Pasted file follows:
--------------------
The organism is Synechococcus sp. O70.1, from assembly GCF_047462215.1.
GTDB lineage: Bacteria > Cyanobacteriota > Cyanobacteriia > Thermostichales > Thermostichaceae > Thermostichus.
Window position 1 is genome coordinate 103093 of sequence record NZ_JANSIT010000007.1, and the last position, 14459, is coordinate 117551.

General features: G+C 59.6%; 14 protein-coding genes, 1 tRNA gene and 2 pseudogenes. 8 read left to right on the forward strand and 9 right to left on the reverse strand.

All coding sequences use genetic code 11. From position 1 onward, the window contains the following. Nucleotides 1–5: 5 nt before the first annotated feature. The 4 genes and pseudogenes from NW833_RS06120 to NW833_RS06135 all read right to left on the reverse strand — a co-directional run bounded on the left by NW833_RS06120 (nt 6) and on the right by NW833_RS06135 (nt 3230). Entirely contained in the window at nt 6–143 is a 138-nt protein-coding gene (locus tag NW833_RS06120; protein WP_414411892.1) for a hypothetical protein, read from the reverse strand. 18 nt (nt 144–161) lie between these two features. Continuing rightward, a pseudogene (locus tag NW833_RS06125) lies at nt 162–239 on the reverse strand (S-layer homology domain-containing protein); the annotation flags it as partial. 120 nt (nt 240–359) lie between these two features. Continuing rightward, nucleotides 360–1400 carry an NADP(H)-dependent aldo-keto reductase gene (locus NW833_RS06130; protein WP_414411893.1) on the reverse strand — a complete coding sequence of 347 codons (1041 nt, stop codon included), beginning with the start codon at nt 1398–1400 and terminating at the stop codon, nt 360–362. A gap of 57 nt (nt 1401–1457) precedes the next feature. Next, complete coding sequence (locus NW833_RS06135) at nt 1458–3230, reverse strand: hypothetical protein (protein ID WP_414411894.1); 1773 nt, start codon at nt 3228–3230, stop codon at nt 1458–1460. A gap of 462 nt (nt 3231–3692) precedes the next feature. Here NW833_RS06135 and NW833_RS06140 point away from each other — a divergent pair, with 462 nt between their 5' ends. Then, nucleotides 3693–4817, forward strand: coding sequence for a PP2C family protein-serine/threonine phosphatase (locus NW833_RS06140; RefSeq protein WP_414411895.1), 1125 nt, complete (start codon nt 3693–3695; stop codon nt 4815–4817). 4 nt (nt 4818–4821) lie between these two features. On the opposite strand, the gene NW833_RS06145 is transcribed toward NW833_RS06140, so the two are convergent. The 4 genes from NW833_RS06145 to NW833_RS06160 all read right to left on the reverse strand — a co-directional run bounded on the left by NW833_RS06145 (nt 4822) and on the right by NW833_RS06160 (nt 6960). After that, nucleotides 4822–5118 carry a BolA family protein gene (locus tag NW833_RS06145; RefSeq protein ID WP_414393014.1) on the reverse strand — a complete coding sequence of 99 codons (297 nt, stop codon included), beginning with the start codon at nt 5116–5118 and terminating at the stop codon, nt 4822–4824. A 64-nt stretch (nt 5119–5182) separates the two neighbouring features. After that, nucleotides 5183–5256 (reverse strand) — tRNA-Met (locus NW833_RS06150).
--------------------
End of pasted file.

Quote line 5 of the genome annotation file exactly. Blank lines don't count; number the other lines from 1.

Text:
All coding sequences use genetic code 11. From position 1 onward, the window contains the following. Nucleotides 1–5: 5 nt before the first annotated feature. The 4 genes and pseudogenes from NW833_RS06120 to NW833_RS06135 all read right to left on the reverse strand — a co-directional run bounded on the left by NW833_RS06120 (nt 6) and on the right by NW833_RS06135 (nt 3230). Entirely contained in the window at nt 6–143 is a 138-nt protein-coding gene (locus tag NW833_RS06120; protein WP_414411892.1) for a hypothetical protein, read from the reverse strand. 18 nt (nt 144–161) lie between these two features. Continuing rightward, a pseudogene (locus tag NW833_RS06125) lies at nt 162–239 on the reverse strand (S-layer homology domain-containing protein); the annotation flags it as partial. 120 nt (nt 240–359) lie between these two features. Continuing rightward, nucleotides 360–1400 carry an NADP(H)-dependent aldo-keto reductase gene (locus NW833_RS06130; protein WP_414411893.1) on the reverse strand — a complete coding sequence of 347 codons (1041 nt, stop codon included), beginning with the start codon at nt 1398–1400 and terminating at the stop codon, nt 360–362. A gap of 57 nt (nt 1401–1457) precedes the next feature. Next, complete coding sequence (locus NW833_RS06135) at nt 1458–3230, reverse strand: hypothetical protein (protein ID WP_414411894.1); 1773 nt, start codon at nt 3228–3230, stop codon at nt 1458–1460. A gap of 462 nt (nt 3231–3692) precedes the next feature. Here NW833_RS06135 and NW833_RS06140 point away from each other — a divergent pair, with 462 nt between their 5' ends. Then, nucleotides 3693–4817, forward strand: coding sequence for a PP2C family protein-serine/threonine phosphatase (locus NW833_RS06140; RefSeq protein WP_414411895.1), 1125 nt, complete (start codon nt 3693–3695; stop codon nt 4815–4817). 4 nt (nt 4818–4821) lie between these two features. On the opposite strand, the gene NW833_RS06145 is transcribed toward NW833_RS06140, so the two are convergent. The 4 genes from NW833_RS06145 to NW833_RS06160 all read right to left on the reverse strand — a co-directional run bounded on the left by NW833_RS06145 (nt 4822) and on the right by NW833_RS06160 (nt 6960). After that, nucleotides 4822–5118 carry a BolA family protein gene (locus tag NW833_RS06145; RefSeq protein ID WP_414393014.1) on the reverse strand — a complete coding sequence of 99 codons (297 nt, stop codon included), beginning with the start codon at nt 5116–5118 and terminating at the stop codon, nt 4822–4824. A 64-nt stretch (nt 5119–5182) separates the two neighbouring features. After that, nucleotides 5183–5256 (reverse strand) — tRNA-Met (locus NW833_RS06150).